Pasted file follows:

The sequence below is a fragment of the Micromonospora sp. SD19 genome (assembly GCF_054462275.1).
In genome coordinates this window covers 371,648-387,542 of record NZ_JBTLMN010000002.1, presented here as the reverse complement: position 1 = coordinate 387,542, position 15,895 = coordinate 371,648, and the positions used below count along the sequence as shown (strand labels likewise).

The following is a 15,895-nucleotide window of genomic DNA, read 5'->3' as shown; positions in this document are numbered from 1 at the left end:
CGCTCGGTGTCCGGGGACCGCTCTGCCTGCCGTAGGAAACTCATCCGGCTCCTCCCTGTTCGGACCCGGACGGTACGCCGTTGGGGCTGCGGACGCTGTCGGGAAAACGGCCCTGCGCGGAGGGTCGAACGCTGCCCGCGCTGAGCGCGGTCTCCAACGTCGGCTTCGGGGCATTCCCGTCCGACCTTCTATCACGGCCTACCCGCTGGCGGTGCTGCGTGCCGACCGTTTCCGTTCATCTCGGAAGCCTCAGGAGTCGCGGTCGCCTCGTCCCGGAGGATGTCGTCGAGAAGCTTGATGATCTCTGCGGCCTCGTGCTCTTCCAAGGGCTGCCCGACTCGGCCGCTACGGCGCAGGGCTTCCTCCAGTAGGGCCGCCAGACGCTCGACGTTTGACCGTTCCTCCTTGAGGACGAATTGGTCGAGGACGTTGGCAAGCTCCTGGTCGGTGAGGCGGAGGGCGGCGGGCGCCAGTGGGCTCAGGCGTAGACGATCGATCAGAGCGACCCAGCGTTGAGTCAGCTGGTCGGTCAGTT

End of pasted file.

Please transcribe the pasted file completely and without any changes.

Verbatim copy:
The sequence below is a fragment of the Micromonospora sp. SD19 genome (assembly GCF_054462275.1).
In genome coordinates this window covers 371,648-387,542 of record NZ_JBTLMN010000002.1, presented here as the reverse complement: position 1 = coordinate 387,542, position 15,895 = coordinate 371,648, and the positions used below count along the sequence as shown (strand labels likewise).

The following is a 15,895-nucleotide window of genomic DNA, read 5'->3' as shown; positions in this document are numbered from 1 at the left end:
CGCTCGGTGTCCGGGGACCGCTCTGCCTGCCGTAGGAAACTCATCCGGCTCCTCCCTGTTCGGACCCGGACGGTACGCCGTTGGGGCTGCGGACGCTGTCGGGAAAACGGCCCTGCGCGGAGGGTCGAACGCTGCCCGCGCTGAGCGCGGTCTCCAACGTCGGCTTCGGGGCATTCCCGTCCGACCTTCTATCACGGCCTACCCGCTGGCGGTGCTGCGTGCCGACCGTTTCCGTTCATCTCGGAAGCCTCAGGAGTCGCGGTCGCCTCGTCCCGGAGGATGTCGTCGAGAAGCTTGATGATCTCTGCGGCCTCGTGCTCTTCCAAGGGCTGCCCGACTCGGCCGCTACGGCGCAGGGCTTCCTCCAGTAGGGCCGCCAGACGCTCGACGTTTGACCGTTCCTCCTTGAGGACGAATTGGTCGAGGACGTTGGCAAGCTCCTGGTCGGTGAGGCGGAGGGCGGCGGGCGCCAGTGGGCTCAGGCGTAGACGATCGATCAGAGCGACCCAGCGTTGAGTCAGCTGGTCGGTCAGTT